With the holiday season here, readers can find novels that blend a good mystery into the Christmas atmosphere. A word of warning, these are not “sugar and spice and everything nice” holiday books. Yet, they are very realistic, believable and leave readers with a good feeling at the end — a feeling of faith and redemption.
“The Christmas Room” by Catherine Anderson is one of these special stories. Two holiday generational romances touch on grief, healing and redemption. Readers will go through a range of emotions with the characters from joy to laughter and sadness. Anderson leaves the reader wishing the story would never end, hoping she will consider making a series involving these great characters.
She believes that one of the overwhelming aspects of the holidays is hope.
“We should not forget about those people who came to the holidays with strife, stress or financial troubles,” Anderson said. “Many people have lost loved ones, and on Christmas, there are empty places. They do feel sad. Because I did experience grief firsthand, I wanted to write about it. I wanted to show how the death of the featured character’s husband impacted not only her but also her son and grandson.
“The message I really wanted to send is that if you put one foot in front of the other there is light on the other side of the darkness, and there can be a happy ending.”
“The Ghost of Christmas Past” by Rhys Bowen has a sinister atmosphere of sorrow that is also a part of this story. With Christmas approaching, the characters must overcome their own set of heartaches from losing a child. The main character, Molly, feels the despair of having recently miscarried because of her physical hardships. Deciding to spend the holiday with her mother-in-law and a family living in the countryside, she discovers that the hostess’, Winnie, moodiness is based on the disappearance of her daughter 10 years ago on Christmas Eve. Molly decides to investigate and find answers to this cold case. The spirit of Christmas will ring through.
Bowen experienced first hand losing a loved one during the holidays.
“I flew over to Australia to be with my mother, who was diagnosed with pancreatic cancer,” Bowen said. “I actually missed Christmas Day because of the dateline. A part of me will always associate Christmas with that call that says you need to come right now.
“Yet, I do love the celebration of Christmas. Just think, during the time period of the plot, there were no TVs, no video games and no cell phones. I was able to create an ideal Christmas that we all long for. We all have this idea of the snow, a sleigh ride, the big roaring fire, playing games and singing Carols around the tree. We do not have the simplicity of Christmas anymore. I fantasized and wrote the Christmas I would really like with all the warmth.”
“Last Christmas In Paris” by Hazel Gaynor and Heather Webb is a reminder that not everyone has complete joy during the Christmas holiday and that some families have chairs left empty. It is a heartwarming and heartbreaking story of victory and loss during World War I. The love and romantic scenes are a great balance against the horrors of the Great War.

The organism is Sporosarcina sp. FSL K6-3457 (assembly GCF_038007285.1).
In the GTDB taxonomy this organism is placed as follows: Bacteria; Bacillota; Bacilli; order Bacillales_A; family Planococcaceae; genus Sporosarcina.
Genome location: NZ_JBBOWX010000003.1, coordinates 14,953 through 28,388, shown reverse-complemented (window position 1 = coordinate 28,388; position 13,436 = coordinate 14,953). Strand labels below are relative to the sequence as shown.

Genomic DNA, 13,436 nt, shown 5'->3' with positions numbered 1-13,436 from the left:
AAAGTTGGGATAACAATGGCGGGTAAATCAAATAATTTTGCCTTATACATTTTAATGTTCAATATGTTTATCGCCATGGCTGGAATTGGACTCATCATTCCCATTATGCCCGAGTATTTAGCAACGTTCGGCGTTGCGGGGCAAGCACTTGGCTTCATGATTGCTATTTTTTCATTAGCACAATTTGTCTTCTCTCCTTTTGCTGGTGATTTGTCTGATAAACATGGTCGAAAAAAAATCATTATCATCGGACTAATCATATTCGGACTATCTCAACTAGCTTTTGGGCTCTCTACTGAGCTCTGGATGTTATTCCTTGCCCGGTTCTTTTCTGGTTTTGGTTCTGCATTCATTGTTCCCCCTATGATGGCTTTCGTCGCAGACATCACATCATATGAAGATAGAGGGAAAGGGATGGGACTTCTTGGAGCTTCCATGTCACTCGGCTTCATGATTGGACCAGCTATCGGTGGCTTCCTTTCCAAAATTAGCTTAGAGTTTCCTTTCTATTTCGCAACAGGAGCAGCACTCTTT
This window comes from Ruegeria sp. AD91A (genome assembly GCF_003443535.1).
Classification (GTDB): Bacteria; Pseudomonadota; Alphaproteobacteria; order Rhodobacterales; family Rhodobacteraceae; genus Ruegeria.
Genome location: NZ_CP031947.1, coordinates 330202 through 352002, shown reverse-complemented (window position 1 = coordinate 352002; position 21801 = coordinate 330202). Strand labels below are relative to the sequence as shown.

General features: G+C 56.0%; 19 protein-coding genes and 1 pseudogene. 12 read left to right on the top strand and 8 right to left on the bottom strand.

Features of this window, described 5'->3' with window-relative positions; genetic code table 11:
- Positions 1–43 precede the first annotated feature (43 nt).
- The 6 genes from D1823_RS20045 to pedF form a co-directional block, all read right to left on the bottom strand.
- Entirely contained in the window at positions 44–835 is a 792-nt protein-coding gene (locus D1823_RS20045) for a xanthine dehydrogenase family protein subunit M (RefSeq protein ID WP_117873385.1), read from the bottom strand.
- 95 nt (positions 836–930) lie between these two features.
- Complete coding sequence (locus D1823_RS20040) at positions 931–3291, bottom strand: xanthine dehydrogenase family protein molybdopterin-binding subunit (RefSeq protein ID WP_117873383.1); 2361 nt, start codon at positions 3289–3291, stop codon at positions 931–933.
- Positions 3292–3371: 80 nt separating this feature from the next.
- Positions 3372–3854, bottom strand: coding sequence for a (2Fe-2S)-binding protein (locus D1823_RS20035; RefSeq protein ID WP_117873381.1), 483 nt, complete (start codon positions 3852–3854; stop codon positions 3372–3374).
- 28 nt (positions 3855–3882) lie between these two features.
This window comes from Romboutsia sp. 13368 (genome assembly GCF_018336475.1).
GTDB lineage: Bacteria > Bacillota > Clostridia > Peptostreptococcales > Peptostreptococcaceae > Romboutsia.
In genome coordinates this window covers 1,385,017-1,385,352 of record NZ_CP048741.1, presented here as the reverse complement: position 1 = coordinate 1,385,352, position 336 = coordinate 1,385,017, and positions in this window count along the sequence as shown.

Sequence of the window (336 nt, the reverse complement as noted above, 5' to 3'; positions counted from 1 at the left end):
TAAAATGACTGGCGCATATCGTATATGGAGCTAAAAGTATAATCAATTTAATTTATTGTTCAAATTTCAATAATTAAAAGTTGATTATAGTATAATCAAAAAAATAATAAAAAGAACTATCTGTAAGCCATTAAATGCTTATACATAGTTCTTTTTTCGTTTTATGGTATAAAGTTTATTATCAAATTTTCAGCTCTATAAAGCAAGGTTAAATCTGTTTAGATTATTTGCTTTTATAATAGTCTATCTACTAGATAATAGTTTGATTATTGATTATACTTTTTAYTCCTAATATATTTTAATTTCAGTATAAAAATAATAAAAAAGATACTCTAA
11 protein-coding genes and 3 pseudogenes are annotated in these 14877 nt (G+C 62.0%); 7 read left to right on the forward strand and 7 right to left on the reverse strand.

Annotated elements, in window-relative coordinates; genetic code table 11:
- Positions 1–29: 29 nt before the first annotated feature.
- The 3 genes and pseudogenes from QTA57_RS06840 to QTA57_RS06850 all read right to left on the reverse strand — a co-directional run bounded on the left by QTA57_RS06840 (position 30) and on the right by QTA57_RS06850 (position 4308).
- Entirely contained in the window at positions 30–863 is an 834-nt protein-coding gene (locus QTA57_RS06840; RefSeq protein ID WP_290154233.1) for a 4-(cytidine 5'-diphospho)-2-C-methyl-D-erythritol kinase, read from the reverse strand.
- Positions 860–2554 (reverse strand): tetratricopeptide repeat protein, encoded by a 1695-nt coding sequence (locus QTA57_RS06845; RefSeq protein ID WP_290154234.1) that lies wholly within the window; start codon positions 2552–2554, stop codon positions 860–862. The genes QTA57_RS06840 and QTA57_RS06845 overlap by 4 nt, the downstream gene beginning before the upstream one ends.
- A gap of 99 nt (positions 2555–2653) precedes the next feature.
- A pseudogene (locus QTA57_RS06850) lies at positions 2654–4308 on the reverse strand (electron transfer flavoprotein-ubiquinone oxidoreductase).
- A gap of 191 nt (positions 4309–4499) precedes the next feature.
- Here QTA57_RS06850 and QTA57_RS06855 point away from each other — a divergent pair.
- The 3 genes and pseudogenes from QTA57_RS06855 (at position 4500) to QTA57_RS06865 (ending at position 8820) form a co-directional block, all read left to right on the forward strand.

What makes this book stand out is that the story of World War I is told predominantly in letters and telegrams. In the beginning, the letters are full of excitement, a sense of adventure, pride and thoughts that the war won’t last long, yet, as it becomes evident that it will not be over by Christmas, the correspondence becomes more serious and speaks of the atrocities and hardships.
The authors told of the springboard for the story, wanting it to be a shout out to military families, “These friends who lead a comfortable life planned to meet up in Paris during the holiday. There was the continued sense of believing that it will be over by the next Christmas. But we wanted readers to understand that it was disrupted by this horrific war.
“Today there is a disconnect between those fighting and the civilian population. We wanted to contrast those on the home front versus those actually fighting, and how the Christmas holiday affected them.”
“Pride And Prejudice And Mistletoe” by Melissa De La Cruz modernizes Jane Austen’s classic “Pride And Prejudice.” She turns the characters on their heads, switching the roles of the male and female leads.
The heroine, Darcy, flies back to Pemberley, Ohio, to see to her mother and spend the holiday season with her family. She might remind readers of Scrooge from “A Christmas Carol” because she is rich and self-absorbed, disdainful of others not like her. But it is Luke who covertly shows her how to be humble and that there is more to life than her profession, leaving her to wonder if she could have a chance at love. This is definitely a modern day fairy tale.
De La Cruz said she believes that part of the joy during Christmas is spending time with family and close friends.
“Darcy gives everything up for her career and has an empty life,” De La Cruz said. “It is necessary to find a balance between career and those in your family. I wanted to show that during Christmas most everyone takes a little time off to spend time with friends and family.”
These books are a reminder that during the holidays there are some who suffer, some who celebrate and some who can reflect on their loss but joyously participate in the holiday cheer. The novels will evoke old-fashioned Christmas traditions with plots that will warm the heart and allow readers a smile at the story ends.